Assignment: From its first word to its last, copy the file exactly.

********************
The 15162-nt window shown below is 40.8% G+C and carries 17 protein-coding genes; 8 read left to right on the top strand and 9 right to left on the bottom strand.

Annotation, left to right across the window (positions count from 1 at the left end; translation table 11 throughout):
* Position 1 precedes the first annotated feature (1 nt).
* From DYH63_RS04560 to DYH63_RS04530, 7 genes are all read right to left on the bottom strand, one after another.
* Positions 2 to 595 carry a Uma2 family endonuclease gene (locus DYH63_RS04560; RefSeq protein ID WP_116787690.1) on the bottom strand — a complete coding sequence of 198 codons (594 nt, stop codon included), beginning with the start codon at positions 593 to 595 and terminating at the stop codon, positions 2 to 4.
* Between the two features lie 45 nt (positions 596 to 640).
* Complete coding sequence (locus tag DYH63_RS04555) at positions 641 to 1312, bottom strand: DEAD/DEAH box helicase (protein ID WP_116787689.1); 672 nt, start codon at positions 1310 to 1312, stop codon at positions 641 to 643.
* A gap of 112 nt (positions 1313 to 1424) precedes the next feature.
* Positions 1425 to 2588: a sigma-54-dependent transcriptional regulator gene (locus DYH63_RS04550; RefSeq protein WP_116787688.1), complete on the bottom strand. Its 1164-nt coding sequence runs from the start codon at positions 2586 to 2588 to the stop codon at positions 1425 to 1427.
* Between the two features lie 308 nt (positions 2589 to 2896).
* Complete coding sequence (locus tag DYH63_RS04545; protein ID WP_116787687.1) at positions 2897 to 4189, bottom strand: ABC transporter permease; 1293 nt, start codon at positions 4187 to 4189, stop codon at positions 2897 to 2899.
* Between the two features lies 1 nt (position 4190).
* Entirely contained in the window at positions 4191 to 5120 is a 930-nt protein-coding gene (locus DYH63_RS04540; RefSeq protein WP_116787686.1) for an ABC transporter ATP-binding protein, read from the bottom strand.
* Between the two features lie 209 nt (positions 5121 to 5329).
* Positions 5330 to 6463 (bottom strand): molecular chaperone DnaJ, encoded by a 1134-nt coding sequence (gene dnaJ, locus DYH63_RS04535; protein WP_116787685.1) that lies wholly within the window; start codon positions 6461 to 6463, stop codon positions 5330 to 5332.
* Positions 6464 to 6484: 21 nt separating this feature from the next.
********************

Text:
The 15162-nt window shown below is 40.8% G+C and carries 17 protein-coding genes; 8 read left to right on the top strand and 9 right to left on the bottom strand.

Annotation, left to right across the window (positions count from 1 at the left end; translation table 11 throughout):
* Position 1 precedes the first annotated feature (1 nt).
* From DYH63_RS04560 to DYH63_RS04530, 7 genes are all read right to left on the bottom strand, one after another.
* Positions 2 to 595 carry a Uma2 family endonuclease gene (locus DYH63_RS04560; RefSeq protein ID WP_116787690.1) on the bottom strand — a complete coding sequence of 198 codons (594 nt, stop codon included), beginning with the start codon at positions 593 to 595 and terminating at the stop codon, positions 2 to 4.
* Between the two features lie 45 nt (positions 596 to 640).
* Complete coding sequence (locus tag DYH63_RS04555) at positions 641 to 1312, bottom strand: DEAD/DEAH box helicase (protein ID WP_116787689.1); 672 nt, start codon at positions 1310 to 1312, stop codon at positions 641 to 643.
* A gap of 112 nt (positions 1313 to 1424) precedes the next feature.
* Positions 1425 to 2588: a sigma-54-dependent transcriptional regulator gene (locus DYH63_RS04550; RefSeq protein WP_116787688.1), complete on the bottom strand. Its 1164-nt coding sequence runs from the start codon at positions 2586 to 2588 to the stop codon at positions 1425 to 1427.
* Between the two features lie 308 nt (positions 2589 to 2896).
* Complete coding sequence (locus tag DYH63_RS04545; protein ID WP_116787687.1) at positions 2897 to 4189, bottom strand: ABC transporter permease; 1293 nt, start codon at positions 4187 to 4189, stop codon at positions 2897 to 2899.
* Between the two features lies 1 nt (position 4190).
* Entirely contained in the window at positions 4191 to 5120 is a 930-nt protein-coding gene (locus DYH63_RS04540; RefSeq protein WP_116787686.1) for an ABC transporter ATP-binding protein, read from the bottom strand.
* Between the two features lie 209 nt (positions 5121 to 5329).
* Positions 5330 to 6463 (bottom strand): molecular chaperone DnaJ, encoded by a 1134-nt coding sequence (gene dnaJ, locus DYH63_RS04535; protein WP_116787685.1) that lies wholly within the window; start codon positions 6461 to 6463, stop codon positions 5330 to 5332.
* Positions 6464 to 6484: 21 nt separating this feature from the next.